Here’s a brief description of a Dataiku marketers first Kaggle competition - and remember, this Dataiku marketer is me, and I'm no techy.
For those of you who already read my latest blog post (“My First Three Weeks as a Dataiku Marketer" you already know that my very first interaction with the data world was the day I joined Dataiku and started the DSS tutorials. As I don’t speak Python or R (yet), I'm still only using DSS’s visual interface for my personal projects.
Three weeks ago, Dataiku announced the release of DSS V2. As you can imagine, the whole Dataiku team was super excited not only about the announcement but especially about using DSS V2. That's why on May 20th, Kenji, Dataiku’s Product Manager, gave the sales and marketing team a demo and presentation of DSS’s new look, new feel, and new functionalities. Within minutes of Kenji finishing his presentation, we decided to start testing DSS V2 for ourselves. And what better way to test a data science tool than by competing in a Kaggle Competition? That's when we started the West Nile Kaggle challenge - for which the goal is to predict West Nile virus mosquitos in the city of Chicago.
Playing with Data Science Studio
Gathered in a conference room, in a pleasantly competitive atmosphere, we began playing with DSS. I insist on the word playing because it really did feel like a game.
At first, I was a little scared. I had datasets, I had DSS. Ok... but I had to figure out what to do next. I already knew I wasn't competing for the top rank but I didn’t want to be the dumb kid in class either. I carefully read the Kaggle indications, studied the datasets, and decided to go about it one step at a time. So here’s a brief description of a Dataiku marketers first Kaggle competition - and remember, this Dataiku marketer is me, and I'm no techy.
Step 1: Cleaning and Enriching
With DSS it was really easy to import the datasets and to immediately start cleaning the data without a single line of code. The challenge offered multiple datasets but, for my first submission, I decided to use 2 datasets:
- The first one was the "spray dataset": this dataset represents the areas that were sprayed in order to kill the mosquitoes and to iradicate the virus. I parsed the dates as suggested by DSS. Then, thanks to a DSS processor that creates a geopoint from latitude and longitude, I created a geopoint column.
- The second dataset was the "train dataset," which is also the main dataset: it shows the areas (with latitude and longitude) where the city of Chicago placed traps and how many mosquitos were found in each trap. In this dataset, I duplicated some of the same preparation steps (parse the date and create a geopoint) that I’d used in the spray dataset. Finally, thanks to a suggestion by Marc, our CCO, I aggregated the lines that were "duplicated" when more than 50 mosquitos where found in a trap.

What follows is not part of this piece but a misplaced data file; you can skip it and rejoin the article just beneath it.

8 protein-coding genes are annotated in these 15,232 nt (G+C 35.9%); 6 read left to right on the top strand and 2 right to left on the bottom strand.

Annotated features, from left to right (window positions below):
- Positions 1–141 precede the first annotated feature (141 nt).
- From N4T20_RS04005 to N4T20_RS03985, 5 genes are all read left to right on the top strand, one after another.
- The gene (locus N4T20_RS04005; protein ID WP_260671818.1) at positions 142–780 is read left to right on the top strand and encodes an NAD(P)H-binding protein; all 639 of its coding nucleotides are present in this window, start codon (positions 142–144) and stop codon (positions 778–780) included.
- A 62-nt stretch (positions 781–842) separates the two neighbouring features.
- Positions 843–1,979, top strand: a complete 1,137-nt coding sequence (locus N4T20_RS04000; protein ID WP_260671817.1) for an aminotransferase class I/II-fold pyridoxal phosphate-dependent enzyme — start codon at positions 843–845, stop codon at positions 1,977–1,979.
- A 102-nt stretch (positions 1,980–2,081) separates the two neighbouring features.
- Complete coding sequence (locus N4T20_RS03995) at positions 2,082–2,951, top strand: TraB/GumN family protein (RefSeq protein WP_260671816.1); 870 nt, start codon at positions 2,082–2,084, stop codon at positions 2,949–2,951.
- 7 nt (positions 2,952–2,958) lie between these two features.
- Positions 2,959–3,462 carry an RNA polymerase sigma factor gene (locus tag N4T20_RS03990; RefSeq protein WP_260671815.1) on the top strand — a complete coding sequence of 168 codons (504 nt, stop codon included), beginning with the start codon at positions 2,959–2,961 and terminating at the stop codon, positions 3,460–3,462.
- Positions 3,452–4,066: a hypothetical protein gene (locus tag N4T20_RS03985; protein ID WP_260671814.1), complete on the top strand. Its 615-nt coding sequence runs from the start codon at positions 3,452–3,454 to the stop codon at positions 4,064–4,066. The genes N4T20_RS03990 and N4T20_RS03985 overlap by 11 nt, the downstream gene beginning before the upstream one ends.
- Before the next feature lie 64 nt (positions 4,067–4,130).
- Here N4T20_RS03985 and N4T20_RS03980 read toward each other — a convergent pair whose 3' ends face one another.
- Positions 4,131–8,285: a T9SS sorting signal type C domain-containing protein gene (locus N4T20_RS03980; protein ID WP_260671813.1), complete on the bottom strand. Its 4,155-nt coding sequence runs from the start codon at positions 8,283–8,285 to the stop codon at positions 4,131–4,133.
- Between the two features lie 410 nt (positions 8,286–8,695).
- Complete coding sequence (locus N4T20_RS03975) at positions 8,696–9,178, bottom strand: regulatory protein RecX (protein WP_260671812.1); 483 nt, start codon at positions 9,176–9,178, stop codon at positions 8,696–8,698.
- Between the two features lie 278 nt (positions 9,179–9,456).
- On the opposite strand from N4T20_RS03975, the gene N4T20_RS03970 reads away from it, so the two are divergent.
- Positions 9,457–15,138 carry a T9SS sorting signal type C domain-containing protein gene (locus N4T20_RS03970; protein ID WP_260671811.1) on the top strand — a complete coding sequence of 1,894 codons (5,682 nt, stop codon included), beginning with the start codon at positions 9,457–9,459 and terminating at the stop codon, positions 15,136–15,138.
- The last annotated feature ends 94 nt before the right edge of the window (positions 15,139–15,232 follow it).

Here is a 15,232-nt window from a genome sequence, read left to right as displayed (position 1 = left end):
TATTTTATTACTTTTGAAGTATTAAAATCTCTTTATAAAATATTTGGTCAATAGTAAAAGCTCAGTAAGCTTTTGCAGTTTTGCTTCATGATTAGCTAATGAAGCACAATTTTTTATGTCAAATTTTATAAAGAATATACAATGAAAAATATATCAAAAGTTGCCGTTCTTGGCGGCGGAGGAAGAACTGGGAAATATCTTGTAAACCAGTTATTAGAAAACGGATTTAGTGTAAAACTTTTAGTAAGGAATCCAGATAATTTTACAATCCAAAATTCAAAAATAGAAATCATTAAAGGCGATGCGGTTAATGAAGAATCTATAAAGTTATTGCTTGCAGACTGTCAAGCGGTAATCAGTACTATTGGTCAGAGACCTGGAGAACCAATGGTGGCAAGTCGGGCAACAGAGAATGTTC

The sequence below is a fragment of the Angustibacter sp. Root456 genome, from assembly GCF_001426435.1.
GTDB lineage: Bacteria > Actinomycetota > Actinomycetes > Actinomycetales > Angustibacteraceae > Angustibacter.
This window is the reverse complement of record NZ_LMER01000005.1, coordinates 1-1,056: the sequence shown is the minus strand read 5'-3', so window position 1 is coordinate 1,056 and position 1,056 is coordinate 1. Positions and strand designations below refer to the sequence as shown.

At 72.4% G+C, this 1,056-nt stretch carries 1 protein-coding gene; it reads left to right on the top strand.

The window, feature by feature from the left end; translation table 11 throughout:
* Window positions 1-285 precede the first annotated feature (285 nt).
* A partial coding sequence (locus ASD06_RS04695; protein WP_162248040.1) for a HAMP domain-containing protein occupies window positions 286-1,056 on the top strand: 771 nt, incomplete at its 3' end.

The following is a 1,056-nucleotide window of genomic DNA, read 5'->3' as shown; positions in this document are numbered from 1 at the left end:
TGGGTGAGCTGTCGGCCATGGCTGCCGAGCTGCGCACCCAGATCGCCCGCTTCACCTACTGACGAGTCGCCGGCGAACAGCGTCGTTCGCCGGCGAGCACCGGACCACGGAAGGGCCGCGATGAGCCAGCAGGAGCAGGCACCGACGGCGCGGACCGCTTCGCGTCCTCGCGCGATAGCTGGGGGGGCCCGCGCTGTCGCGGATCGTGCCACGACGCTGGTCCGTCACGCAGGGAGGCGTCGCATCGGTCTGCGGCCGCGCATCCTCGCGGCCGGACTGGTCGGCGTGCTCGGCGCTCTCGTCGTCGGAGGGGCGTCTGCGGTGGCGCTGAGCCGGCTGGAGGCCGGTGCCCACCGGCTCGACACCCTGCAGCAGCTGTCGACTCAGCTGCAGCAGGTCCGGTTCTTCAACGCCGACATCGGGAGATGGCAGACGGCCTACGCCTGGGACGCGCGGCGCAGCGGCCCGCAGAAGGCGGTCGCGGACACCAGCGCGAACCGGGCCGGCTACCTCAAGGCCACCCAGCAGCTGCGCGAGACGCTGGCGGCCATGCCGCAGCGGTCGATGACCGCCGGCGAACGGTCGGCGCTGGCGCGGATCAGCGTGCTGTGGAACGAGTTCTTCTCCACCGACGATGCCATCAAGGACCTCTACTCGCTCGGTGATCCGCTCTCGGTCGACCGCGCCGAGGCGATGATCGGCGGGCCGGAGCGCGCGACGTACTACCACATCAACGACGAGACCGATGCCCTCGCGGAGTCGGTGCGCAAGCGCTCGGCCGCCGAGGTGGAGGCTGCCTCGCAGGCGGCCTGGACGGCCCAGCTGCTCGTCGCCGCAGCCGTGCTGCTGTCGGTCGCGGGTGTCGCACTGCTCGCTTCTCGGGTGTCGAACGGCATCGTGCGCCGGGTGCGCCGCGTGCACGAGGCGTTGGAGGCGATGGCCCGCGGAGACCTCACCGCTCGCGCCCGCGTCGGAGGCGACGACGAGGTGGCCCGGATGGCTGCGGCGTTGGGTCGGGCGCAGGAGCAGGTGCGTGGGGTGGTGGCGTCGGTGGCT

Thanks to the geopoint column I’d created in both datasets, I used the DSS Join Recipe to join the spray and train datasets.
Step 2: Building a Model and Submitting a Prediction
Kurt, businessman by day and geek by night, proceeded to give me another helpful tip: retrieve and remove un-used columns from the test dataset. I therefore decided to remove the addresses column because it wasn't in the dataset I used to train the model and because a model cannot be applied to information it has never been trained on.
DSS offers multiple options to build models and includes algorithms from the open source library Scikit Learn. After testing a few algorithms including logistic regression, I noticed that the AUC was higher with Random Forest. Therefore, I chose to use a Randome Forest model in order to predict the appearance of the Nile virus. I trained the model on the new dataset (result of the join and spray dataset I had previously cleaned).
Then, I proceded to parse dates and to create a geoppoint column on the test dataset. Finally, I applied the model on the new test dataset and submitted my prediction.
The final workflow looked like this:
And here is my rank, for a first submission I’m not top ranked as expected but I’m not the lowest ranked either. Not going to lie: I’m proud of myself!
If you want to go further, I definitely suggest you read this blog post by Henri, a Dataiku Data Scientist, who was ranked 60th for his first submission (over 411 teams).